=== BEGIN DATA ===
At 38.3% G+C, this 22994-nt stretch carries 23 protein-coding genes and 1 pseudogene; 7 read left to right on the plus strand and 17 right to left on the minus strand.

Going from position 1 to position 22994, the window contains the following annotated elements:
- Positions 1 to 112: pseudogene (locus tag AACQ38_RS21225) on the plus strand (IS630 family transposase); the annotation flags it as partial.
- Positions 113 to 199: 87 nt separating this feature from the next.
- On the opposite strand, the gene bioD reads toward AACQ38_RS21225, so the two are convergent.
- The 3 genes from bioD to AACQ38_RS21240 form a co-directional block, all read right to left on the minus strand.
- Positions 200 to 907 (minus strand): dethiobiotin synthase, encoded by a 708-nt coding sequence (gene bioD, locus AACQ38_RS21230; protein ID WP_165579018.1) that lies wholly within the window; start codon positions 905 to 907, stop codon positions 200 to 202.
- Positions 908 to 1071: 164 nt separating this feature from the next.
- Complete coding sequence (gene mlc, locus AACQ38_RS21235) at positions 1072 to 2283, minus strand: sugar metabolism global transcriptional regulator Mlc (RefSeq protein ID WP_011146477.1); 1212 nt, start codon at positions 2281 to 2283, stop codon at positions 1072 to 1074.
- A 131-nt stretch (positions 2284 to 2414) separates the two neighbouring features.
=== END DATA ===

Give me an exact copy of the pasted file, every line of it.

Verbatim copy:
At 38.3% G+C, this 22994-nt stretch carries 23 protein-coding genes and 1 pseudogene; 7 read left to right on the plus strand and 17 right to left on the minus strand.

Going from position 1 to position 22994, the window contains the following annotated elements:
- Positions 1 to 112: pseudogene (locus tag AACQ38_RS21225) on the plus strand (IS630 family transposase); the annotation flags it as partial.
- Positions 113 to 199: 87 nt separating this feature from the next.
- On the opposite strand, the gene bioD reads toward AACQ38_RS21225, so the two are convergent.
- The 3 genes from bioD to AACQ38_RS21240 form a co-directional block, all read right to left on the minus strand.
- Positions 200 to 907 (minus strand): dethiobiotin synthase, encoded by a 708-nt coding sequence (gene bioD, locus AACQ38_RS21230; protein ID WP_165579018.1) that lies wholly within the window; start codon positions 905 to 907, stop codon positions 200 to 202.
- Positions 908 to 1071: 164 nt separating this feature from the next.
- Complete coding sequence (gene mlc, locus AACQ38_RS21235) at positions 1072 to 2283, minus strand: sugar metabolism global transcriptional regulator Mlc (RefSeq protein ID WP_011146477.1); 1212 nt, start codon at positions 2281 to 2283, stop codon at positions 1072 to 1074.
- A 131-nt stretch (positions 2284 to 2414) separates the two neighbouring features.